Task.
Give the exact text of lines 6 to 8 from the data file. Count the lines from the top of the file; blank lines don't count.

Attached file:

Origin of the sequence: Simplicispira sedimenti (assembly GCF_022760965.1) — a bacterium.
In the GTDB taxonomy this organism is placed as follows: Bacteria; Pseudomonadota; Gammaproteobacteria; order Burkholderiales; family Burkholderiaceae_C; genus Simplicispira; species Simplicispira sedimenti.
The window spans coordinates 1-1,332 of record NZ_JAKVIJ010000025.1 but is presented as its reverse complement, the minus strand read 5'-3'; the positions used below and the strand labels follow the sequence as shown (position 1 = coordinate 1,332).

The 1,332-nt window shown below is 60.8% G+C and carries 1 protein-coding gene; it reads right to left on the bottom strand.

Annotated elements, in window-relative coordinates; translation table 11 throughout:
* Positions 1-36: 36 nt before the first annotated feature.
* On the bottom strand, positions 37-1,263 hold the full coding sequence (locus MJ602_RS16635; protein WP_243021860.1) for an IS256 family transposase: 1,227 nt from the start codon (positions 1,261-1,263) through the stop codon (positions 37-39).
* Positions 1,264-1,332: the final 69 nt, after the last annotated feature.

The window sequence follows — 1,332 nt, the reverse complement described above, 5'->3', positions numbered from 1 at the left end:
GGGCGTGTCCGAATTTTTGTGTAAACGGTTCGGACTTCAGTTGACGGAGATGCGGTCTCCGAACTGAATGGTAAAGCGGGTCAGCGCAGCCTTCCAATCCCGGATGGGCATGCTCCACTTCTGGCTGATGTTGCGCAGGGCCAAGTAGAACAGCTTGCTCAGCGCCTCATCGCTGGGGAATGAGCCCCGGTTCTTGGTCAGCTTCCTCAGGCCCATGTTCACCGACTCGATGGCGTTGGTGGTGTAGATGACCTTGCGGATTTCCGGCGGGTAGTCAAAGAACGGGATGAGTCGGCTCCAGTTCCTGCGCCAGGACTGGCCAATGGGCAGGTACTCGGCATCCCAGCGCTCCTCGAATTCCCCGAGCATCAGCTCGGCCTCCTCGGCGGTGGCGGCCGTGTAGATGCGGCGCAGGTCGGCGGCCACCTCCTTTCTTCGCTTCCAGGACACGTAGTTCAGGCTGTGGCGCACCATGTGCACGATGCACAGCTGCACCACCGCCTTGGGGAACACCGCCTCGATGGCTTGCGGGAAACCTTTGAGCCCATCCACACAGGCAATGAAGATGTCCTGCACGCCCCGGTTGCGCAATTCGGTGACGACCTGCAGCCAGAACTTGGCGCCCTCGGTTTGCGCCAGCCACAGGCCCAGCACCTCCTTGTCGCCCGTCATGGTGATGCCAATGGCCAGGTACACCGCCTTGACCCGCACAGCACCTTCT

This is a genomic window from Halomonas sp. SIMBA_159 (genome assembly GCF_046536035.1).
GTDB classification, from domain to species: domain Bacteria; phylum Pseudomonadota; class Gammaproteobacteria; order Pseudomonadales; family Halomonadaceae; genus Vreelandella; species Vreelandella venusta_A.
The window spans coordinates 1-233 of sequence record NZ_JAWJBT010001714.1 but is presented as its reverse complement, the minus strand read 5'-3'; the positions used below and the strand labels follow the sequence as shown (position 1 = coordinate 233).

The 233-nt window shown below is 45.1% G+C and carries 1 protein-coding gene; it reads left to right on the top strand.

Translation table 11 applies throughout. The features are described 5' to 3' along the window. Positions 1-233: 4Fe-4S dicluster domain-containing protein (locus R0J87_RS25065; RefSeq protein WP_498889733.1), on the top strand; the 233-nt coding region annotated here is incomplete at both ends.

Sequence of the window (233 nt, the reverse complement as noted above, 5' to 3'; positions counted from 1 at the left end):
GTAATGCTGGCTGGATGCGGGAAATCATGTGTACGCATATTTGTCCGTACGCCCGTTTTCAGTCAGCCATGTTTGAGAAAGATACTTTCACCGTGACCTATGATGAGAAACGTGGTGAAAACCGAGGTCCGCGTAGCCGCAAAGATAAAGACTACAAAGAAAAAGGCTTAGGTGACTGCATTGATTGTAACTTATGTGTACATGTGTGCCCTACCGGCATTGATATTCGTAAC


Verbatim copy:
* Positions 1-36: 36 nt before the first annotated feature.
* On the bottom strand, positions 37-1,263 hold the full coding sequence (locus MJ602_RS16635; protein WP_243021860.1) for an IS256 family transposase: 1,227 nt from the start codon (positions 1,261-1,263) through the stop codon (positions 37-39).
* Positions 1,264-1,332: the final 69 nt, after the last annotated feature.